Click “next” at the bottom read this:Young toddlers are active, inquisitive learners who often want to choose their own activities and to do things for themselves. They are full of curiosity, energy, and strong feelings. They are just beginning to learn to control their outbursts of frustration or excitement and may need help to express themselves in positive ways. Toddlers like to feel in charge and in control—they want to make choices for themselves.
Sharing a coveted item or taking turns is particularly difficult for young toddlers. “Mine” is a new and important word. From a toddler’s point of view: “If I have it, it’s mine. If I had it and put it down, it’s mine. If I want it, it’s mine.” But young toddlers are also capable of sensitivity, kindness, and generosity. You can tap into these qualities as you help toddlers learn to resolve inevitable conflicts with other children.

Model empathy. Give toddlers words for their strong feelings and comfort them when they are upset. Acknowledge a child’s own feelings as you help him recognize what another child may be feeling. When children disagree, help them to calm down, recognize each other’s feelings and desires, and find a solution that makes them both happy.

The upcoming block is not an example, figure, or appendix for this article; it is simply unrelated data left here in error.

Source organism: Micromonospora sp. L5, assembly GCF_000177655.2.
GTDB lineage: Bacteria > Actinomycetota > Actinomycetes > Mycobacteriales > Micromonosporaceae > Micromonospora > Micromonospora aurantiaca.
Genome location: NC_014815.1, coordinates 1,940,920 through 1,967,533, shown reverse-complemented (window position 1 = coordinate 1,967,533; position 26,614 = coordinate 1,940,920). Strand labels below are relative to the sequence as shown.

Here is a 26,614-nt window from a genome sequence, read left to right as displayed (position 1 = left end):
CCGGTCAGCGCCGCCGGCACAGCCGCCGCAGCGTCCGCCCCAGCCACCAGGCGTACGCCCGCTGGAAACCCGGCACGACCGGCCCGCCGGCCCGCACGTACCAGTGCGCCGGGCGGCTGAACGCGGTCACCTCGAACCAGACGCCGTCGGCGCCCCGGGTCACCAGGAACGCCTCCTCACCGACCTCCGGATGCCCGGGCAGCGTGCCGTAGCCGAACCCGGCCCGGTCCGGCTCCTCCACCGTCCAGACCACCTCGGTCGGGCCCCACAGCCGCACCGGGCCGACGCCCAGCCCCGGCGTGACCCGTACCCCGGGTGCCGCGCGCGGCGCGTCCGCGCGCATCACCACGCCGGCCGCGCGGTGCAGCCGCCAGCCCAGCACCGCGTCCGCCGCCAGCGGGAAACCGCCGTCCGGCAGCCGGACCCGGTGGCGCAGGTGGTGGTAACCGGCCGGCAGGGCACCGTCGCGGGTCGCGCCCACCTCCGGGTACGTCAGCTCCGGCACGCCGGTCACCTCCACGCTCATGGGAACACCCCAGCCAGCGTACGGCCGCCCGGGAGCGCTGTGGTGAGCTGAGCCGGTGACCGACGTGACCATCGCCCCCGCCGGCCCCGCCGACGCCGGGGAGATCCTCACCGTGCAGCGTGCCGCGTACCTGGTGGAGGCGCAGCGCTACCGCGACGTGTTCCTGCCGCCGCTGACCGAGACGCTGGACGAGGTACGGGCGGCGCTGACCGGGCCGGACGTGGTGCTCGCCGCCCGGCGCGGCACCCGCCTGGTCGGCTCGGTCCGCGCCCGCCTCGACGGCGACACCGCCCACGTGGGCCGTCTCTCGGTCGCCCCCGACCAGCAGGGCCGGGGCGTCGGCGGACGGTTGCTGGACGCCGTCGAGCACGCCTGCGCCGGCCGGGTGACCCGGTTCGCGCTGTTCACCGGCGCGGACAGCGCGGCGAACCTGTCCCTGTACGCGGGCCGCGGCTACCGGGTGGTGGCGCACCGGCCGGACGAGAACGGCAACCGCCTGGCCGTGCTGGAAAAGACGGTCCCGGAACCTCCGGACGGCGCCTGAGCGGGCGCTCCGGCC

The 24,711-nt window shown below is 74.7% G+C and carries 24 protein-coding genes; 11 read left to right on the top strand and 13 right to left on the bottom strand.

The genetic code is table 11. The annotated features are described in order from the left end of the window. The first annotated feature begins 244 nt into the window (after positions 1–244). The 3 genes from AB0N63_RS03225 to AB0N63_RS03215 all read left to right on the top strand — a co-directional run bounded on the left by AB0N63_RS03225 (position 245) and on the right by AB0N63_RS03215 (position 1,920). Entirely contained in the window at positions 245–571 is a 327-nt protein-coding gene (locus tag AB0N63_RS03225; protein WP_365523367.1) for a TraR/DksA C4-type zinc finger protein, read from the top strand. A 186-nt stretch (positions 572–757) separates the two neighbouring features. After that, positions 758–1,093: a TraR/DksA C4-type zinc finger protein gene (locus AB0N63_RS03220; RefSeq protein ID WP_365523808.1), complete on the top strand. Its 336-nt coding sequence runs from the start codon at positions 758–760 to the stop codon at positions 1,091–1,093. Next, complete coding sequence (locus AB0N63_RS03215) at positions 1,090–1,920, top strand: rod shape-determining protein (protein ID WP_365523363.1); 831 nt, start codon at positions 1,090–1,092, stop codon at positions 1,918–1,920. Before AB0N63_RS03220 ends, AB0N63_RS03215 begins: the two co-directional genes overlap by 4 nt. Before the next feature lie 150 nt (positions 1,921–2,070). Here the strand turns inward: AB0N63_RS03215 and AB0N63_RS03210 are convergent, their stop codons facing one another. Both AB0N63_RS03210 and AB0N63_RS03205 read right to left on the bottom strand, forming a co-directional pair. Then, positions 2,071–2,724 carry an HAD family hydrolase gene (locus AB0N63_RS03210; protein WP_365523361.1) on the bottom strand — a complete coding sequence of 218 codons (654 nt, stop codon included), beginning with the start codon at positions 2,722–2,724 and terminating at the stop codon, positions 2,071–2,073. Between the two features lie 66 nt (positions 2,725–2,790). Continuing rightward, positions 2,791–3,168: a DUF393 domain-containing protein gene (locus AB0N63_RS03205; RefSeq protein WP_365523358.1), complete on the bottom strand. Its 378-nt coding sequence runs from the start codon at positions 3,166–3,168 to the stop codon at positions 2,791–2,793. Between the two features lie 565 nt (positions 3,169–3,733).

Offer simple choices. Give toddlers time to say or show what they want. For example, you might ask, “Would you like to carry the bucket?” or “Would you like the red shovel or the green shovel?” You tend to use more specific language when you offer a child a choice instead of telling him what to do, and toddlers are more likely to use language as they respond. In addition, a toddler is often more willing to do what you request when he has made the choice on his own.
Use positive guidance strategies. Young toddlers are still learning safe and appropriate behavior. They need limits and they need to test them. But you don’t like to say “no” all the time, and toddlers don’t like to hear it. In fact, research shows that toddlers learn less language when they hear mostly what not to do. When you use positive guidance strategies (such as encouraging words, questions, explanations, and teaching polite, kind, and safe behavior), you use richer language and invite responses. When toddlers hear “yes” more often than “no,” their language develops more fully and more quickly, and they learn to use their words to express their feelings and ask for what they want.